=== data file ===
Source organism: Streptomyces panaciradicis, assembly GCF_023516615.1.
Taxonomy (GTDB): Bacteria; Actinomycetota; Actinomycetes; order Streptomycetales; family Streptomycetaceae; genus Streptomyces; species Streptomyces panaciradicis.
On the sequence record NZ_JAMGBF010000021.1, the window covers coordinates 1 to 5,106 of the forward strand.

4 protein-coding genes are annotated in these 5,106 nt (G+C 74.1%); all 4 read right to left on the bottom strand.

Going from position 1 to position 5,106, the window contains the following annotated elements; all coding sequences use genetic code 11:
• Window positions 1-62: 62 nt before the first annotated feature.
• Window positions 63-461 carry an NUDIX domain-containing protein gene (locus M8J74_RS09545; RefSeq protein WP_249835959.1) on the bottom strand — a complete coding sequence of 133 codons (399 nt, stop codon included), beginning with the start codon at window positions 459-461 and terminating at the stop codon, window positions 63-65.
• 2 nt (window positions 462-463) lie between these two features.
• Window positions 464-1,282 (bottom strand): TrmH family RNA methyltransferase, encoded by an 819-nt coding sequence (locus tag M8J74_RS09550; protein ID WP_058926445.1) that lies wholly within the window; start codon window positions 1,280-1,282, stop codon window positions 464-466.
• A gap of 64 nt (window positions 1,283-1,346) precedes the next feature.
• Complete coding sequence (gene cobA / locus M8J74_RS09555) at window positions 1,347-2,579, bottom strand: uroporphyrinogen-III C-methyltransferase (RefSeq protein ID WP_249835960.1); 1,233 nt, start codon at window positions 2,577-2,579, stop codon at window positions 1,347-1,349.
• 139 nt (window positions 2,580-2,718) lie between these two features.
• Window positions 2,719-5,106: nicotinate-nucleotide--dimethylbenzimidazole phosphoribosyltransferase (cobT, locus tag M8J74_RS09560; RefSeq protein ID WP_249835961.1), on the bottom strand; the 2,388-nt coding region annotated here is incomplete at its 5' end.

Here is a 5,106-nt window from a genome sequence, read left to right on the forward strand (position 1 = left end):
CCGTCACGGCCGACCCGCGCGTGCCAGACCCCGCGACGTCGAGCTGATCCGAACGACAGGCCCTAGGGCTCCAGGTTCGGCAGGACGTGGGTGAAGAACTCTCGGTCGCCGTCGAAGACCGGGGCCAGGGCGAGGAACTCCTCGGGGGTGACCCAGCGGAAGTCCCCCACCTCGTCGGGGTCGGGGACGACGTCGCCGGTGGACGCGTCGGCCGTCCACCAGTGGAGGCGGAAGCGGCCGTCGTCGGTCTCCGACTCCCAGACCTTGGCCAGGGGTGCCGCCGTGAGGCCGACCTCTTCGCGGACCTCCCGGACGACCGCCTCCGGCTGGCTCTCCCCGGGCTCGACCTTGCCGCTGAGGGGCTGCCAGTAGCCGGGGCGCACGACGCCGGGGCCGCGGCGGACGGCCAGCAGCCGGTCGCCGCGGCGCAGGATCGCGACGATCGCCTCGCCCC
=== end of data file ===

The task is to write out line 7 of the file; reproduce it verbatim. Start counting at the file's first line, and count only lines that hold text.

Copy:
• Window positions 63-461 carry an NUDIX domain-containing protein gene (locus M8J74_RS09545; RefSeq protein WP_249835959.1) on the bottom strand — a complete coding sequence of 133 codons (399 nt, stop codon included), beginning with the start codon at window positions 459-461 and terminating at the stop codon, window positions 63-65.